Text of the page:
Monday, May 29, 2006

Europe on high alert for the next attack.

EU: Islamic terrorists being watched in various countries.

MADRID, Spain (AP) - European intelligence networks have thrown a blanket of surveillance over a small but fiercely violent cast of Islamic militants, many homegrown with no direct links to al-Qaida, whose fingerprints they expect to find on the Continent's next big terrorist attack. Senior security officials across Europe warned in interviews with The Associated Press that the relative ease and low cost of an attack, combined with the anger and isolation felt by Muslim populations, mean more bloodshed is almost inevitable. The officials painted a picture of a diverse group of militants with competing agendas, vastly different social and educational backgrounds and a litany of gripes that makes it difficult to predict their next move. While they may be motivated by Osama bin Laden's call for worldwide jihad, they mostly operate independently of al-Qaida's leadership, the officials said. ``There is no profile; they come from everywhere,'' said Manfred Murck, deputy director of the German Office for the Protection of the Constitution, which tracks extremist activity in the northern city of Hamburg, home to three of the four Sept. 11 suicide pilots. ``You can't concentrate on certain targets, you can't concentrate on certain persons ... Everything is possible, anything goes, and you just have to try and be as close as you can to the whole group.''
Cartoons and Paris Riots blamed for the higher threat.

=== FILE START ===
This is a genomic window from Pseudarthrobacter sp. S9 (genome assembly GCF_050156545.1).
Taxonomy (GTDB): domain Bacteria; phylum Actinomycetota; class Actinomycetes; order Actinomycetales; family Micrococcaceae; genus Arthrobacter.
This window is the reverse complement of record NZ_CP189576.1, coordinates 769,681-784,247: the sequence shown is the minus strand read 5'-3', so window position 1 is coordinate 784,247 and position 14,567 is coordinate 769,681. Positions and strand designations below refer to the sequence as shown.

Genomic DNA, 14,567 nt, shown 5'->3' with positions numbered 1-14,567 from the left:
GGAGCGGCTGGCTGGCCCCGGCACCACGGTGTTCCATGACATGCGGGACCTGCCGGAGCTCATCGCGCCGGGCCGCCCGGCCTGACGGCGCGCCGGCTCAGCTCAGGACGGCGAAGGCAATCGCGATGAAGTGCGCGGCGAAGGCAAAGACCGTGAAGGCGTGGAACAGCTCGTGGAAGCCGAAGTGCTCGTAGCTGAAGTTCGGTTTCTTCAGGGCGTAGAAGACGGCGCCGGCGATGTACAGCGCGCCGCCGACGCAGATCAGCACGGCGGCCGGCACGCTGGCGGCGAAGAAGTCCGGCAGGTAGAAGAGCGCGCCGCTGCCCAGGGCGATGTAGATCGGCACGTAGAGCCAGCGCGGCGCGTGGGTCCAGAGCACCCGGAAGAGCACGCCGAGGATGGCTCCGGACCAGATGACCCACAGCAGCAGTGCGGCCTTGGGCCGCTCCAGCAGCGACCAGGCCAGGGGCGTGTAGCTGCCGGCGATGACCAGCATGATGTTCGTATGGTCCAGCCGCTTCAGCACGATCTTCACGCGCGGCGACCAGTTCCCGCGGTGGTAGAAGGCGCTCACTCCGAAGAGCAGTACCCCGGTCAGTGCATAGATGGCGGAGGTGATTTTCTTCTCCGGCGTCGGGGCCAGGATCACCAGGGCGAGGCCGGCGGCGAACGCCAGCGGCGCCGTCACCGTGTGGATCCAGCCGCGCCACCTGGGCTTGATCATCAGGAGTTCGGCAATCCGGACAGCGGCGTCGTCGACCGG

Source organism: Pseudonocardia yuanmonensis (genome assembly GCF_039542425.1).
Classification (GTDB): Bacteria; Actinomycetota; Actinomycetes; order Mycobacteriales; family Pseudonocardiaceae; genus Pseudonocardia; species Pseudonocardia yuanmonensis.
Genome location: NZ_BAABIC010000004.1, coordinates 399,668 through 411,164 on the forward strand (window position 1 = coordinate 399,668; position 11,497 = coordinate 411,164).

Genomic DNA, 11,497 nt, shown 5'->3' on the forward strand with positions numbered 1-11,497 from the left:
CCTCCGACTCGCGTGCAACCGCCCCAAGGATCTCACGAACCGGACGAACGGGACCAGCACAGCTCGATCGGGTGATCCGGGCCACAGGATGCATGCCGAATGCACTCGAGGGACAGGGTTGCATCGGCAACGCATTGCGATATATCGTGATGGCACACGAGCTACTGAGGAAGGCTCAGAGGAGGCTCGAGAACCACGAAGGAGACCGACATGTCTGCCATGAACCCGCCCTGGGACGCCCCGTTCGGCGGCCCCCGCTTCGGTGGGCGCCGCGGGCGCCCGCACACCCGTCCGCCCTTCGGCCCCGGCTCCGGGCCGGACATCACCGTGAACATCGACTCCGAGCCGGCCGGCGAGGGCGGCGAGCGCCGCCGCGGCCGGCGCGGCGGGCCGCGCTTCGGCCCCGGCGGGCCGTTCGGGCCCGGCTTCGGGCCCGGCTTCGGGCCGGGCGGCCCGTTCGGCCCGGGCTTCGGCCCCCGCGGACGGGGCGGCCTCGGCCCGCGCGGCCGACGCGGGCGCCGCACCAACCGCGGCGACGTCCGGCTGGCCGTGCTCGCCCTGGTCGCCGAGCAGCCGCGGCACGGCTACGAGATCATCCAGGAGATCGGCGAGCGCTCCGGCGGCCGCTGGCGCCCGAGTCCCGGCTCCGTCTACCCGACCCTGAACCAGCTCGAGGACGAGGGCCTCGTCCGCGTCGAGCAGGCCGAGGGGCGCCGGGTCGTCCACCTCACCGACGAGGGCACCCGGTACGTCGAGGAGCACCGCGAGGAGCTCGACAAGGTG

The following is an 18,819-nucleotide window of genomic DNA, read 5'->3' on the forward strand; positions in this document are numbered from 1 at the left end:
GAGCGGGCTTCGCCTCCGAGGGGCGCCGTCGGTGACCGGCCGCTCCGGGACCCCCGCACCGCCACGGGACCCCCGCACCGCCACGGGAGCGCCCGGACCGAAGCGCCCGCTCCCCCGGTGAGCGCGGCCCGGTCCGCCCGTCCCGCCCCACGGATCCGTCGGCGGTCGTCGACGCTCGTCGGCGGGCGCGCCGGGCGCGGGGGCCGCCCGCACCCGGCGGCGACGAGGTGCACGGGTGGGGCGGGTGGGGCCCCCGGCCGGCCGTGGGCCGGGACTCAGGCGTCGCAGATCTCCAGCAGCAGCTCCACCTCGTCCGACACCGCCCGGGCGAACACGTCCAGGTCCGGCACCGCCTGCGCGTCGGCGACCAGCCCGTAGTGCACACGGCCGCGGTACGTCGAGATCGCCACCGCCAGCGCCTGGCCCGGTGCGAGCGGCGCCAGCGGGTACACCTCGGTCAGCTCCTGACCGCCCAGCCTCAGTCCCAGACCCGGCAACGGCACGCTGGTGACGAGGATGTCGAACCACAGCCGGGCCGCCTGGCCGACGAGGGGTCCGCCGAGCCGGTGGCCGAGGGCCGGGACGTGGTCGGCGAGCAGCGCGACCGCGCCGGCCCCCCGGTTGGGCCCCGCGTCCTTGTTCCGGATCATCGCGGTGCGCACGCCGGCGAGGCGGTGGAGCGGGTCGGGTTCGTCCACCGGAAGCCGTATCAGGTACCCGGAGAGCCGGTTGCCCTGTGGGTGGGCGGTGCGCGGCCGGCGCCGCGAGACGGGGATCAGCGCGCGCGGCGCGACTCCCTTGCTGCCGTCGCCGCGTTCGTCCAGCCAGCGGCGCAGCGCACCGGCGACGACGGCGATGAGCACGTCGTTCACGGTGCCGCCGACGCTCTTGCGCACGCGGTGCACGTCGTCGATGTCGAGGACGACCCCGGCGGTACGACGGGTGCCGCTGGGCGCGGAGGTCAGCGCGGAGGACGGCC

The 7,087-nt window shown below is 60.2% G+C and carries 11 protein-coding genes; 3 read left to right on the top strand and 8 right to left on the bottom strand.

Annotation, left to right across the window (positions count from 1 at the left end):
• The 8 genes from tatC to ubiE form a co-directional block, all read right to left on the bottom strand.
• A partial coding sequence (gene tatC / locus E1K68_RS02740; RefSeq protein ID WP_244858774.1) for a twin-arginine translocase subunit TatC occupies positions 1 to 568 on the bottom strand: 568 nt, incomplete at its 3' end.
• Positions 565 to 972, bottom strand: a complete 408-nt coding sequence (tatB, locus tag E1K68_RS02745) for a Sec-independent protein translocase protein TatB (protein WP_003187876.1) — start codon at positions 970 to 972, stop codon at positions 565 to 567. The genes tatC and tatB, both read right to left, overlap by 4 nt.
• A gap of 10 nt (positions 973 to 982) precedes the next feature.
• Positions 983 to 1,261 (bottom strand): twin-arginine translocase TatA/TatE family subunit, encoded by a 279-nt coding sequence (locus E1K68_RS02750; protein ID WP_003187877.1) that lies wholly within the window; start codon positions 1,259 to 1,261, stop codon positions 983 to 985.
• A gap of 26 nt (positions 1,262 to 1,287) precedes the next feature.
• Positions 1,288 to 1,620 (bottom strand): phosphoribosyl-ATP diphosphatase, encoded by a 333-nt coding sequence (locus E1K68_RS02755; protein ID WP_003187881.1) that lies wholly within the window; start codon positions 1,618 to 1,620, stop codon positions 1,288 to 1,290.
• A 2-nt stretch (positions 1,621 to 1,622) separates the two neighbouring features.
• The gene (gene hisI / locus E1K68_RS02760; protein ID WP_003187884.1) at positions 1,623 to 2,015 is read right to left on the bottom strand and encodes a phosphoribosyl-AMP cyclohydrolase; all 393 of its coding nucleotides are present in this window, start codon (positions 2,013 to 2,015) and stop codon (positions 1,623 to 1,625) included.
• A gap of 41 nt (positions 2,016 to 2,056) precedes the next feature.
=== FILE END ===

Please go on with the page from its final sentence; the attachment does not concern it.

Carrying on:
No link to al-Qaida has been established in any of the incidents, though British authorities are still looking into a trip two of the bombers there made to Pakistan in the year before the bombings. Said Heinz Fromm, Germany's domestic intelligence chief: ``One today cannot talk any longer of a central leadership role of al-Qaida.'' Bin Laden's group has become a ``diffuse, amorphous organization'' that provides inspiration for attacks, rather than a guiding hand, he said. Riots in heavily Muslim inner cities of France, and the global Islamic outburst over the publication of Danish cartoons featuring the Prophet Muhammad, have further heated the climate for terrorism. ``We have recorded a significant increase in the number of threats'' because of the cartoons, said Lars Findsen, the intelligence chief in Denmark. The Internet is replacing militant mosques as the main meeting site for potential terrorists, said Sybrand van Hulst, the director of the Netherlands' CIA equivalent, the AIVD. It has also become their manual.

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